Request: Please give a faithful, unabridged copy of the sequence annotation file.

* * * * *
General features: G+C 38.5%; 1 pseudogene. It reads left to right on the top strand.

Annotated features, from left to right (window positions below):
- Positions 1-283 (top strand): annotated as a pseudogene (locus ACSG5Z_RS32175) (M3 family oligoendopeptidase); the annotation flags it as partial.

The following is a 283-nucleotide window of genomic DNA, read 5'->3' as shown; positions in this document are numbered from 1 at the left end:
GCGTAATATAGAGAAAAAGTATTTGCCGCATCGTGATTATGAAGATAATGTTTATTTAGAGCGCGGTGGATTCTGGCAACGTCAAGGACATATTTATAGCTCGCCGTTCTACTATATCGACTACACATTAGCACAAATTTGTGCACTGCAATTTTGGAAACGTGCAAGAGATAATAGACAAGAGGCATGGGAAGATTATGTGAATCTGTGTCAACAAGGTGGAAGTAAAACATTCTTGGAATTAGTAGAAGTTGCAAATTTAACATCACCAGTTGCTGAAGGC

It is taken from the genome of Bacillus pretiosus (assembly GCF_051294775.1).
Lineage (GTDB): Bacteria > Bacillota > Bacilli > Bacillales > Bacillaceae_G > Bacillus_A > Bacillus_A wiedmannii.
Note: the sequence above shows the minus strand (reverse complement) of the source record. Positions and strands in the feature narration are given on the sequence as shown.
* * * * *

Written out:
General features: G+C 38.5%; 1 pseudogene. It reads left to right on the top strand.

Annotated features, from left to right (window positions below):
- Positions 1-283 (top strand): annotated as a pseudogene (locus ACSG5Z_RS32175) (M3 family oligoendopeptidase); the annotation flags it as partial.

The following is a 283-nucleotide window of genomic DNA, read 5'->3' as shown; positions in this document are numbered from 1 at the left end:
GCGTAATATAGAGAAAAAGTATTTGCCGCATCGTGATTATGAAGATAATGTTTATTTAGAGCGCGGTGGATTCTGGCAACGTCAAGGACATATTTATAGCTCGCCGTTCTACTATATCGACTACACATTAGCACAAATTTGTGCACTGCAATTTTGGAAACGTGCAAGAGATAATAGACAAGAGGCATGGGAAGATTATGTGAATCTGTGTCAACAAGGTGGAAGTAAAACATTCTTGGAATTAGTAGAAGTTGCAAATTTAACATCACCAGTTGCTGAAGGC

It is taken from the genome of Bacillus pretiosus (assembly GCF_051294775.1).
Lineage (GTDB): Bacteria > Bacillota > Bacilli > Bacillales > Bacillaceae_G > Bacillus_A > Bacillus_A wiedmannii.
Note: the sequence above shows the minus strand (reverse complement) of the source record. Positions and strands in the feature narration are given on the sequence as shown.